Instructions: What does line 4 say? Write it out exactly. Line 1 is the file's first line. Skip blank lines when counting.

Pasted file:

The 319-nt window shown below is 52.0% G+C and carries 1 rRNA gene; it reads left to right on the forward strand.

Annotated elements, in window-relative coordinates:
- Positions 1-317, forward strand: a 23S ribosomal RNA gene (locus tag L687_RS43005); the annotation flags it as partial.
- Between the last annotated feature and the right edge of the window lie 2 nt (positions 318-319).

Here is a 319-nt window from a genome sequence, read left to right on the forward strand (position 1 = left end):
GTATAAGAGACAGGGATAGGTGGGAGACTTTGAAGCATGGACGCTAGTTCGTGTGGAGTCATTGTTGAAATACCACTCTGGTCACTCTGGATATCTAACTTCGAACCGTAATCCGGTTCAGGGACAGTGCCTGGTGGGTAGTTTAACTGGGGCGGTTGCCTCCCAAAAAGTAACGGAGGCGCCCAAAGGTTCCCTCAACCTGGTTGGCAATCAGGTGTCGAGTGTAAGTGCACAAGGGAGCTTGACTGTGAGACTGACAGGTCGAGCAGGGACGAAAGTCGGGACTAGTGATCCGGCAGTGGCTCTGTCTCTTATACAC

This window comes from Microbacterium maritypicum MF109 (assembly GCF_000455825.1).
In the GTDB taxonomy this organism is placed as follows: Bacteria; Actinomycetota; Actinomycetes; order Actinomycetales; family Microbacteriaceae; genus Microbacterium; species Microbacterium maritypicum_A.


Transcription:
- Between the last annotated feature and the right edge of the window lie 2 nt (positions 318-319).